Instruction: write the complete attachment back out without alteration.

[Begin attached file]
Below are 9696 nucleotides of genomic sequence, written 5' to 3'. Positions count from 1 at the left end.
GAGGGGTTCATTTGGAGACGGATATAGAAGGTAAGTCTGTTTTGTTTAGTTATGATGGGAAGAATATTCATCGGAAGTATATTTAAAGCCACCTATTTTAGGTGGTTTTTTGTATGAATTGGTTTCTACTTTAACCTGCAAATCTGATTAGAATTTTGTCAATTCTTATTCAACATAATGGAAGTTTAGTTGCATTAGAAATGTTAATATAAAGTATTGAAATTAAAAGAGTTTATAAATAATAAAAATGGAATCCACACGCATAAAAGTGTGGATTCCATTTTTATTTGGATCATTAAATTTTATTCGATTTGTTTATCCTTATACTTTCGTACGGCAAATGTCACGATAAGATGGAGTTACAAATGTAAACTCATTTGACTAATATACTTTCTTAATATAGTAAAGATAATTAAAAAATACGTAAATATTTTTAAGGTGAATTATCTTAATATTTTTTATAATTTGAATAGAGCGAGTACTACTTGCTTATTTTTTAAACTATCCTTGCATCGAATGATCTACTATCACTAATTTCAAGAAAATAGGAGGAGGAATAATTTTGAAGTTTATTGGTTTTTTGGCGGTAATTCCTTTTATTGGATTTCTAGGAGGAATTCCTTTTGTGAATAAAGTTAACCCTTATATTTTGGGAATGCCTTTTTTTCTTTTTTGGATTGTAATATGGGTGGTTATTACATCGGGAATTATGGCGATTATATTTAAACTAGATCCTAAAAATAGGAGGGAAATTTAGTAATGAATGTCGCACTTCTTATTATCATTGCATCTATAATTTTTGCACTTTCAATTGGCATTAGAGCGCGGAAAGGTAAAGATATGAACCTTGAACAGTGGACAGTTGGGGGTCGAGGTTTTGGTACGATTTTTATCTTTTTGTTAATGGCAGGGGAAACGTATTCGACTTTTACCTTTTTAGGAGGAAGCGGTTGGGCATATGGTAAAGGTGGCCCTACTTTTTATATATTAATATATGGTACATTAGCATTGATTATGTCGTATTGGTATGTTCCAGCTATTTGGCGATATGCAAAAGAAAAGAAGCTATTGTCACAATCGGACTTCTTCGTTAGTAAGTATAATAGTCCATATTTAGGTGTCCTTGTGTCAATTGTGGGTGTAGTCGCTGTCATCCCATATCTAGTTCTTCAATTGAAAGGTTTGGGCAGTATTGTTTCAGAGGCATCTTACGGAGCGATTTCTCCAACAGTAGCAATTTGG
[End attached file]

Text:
Below are 9696 nucleotides of genomic sequence, written 5' to 3'. Positions count from 1 at the left end.
GAGGGGTTCATTTGGAGACGGATATAGAAGGTAAGTCTGTTTTGTTTAGTTATGATGGGAAGAATATTCATCGGAAGTATATTTAAAGCCACCTATTTTAGGTGGTTTTTTGTATGAATTGGTTTCTACTTTAACCTGCAAATCTGATTAGAATTTTGTCAATTCTTATTCAACATAATGGAAGTTTAGTTGCATTAGAAATGTTAATATAAAGTATTGAAATTAAAAGAGTTTATAAATAATAAAAATGGAATCCACACGCATAAAAGTGTGGATTCCATTTTTATTTGGATCATTAAATTTTATTCGATTTGTTTATCCTTATACTTTCGTACGGCAAATGTCACGATAAGATGGAGTTACAAATGTAAACTCATTTGACTAATATACTTTCTTAATATAGTAAAGATAATTAAAAAATACGTAAATATTTTTAAGGTGAATTATCTTAATATTTTTTATAATTTGAATAGAGCGAGTACTACTTGCTTATTTTTTAAACTATCCTTGCATCGAATGATCTACTATCACTAATTTCAAGAAAATAGGAGGAGGAATAATTTTGAAGTTTATTGGTTTTTTGGCGGTAATTCCTTTTATTGGATTTCTAGGAGGAATTCCTTTTGTGAATAAAGTTAACCCTTATATTTTGGGAATGCCTTTTTTTCTTTTTTGGATTGTAATATGGGTGGTTATTACATCGGGAATTATGGCGATTATATTTAAACTAGATCCTAAAAATAGGAGGGAAATTTAGTAATGAATGTCGCACTTCTTATTATCATTGCATCTATAATTTTTGCACTTTCAATTGGCATTAGAGCGCGGAAAGGTAAAGATATGAACCTTGAACAGTGGACAGTTGGGGGTCGAGGTTTTGGTACGATTTTTATCTTTTTGTTAATGGCAGGGGAAACGTATTCGACTTTTACCTTTTTAGGAGGAAGCGGTTGGGCATATGGTAAAGGTGGCCCTACTTTTTATATATTAATATATGGTACATTAGCATTGATTATGTCGTATTGGTATGTTCCAGCTATTTGGCGATATGCAAAAGAAAAGAAGCTATTGTCACAATCGGACTTCTTCGTTAGTAAGTATAATAGTCCATATTTAGGTGTCCTTGTGTCAATTGTGGGTGTAGTCGCTGTCATCCCATATCTAGTTCTTCAATTGAAAGGTTTGGGCAGTATTGTTTCAGAGGCATCTTACGGAGCGATTTCTCCAACAGTAGCAATTTGG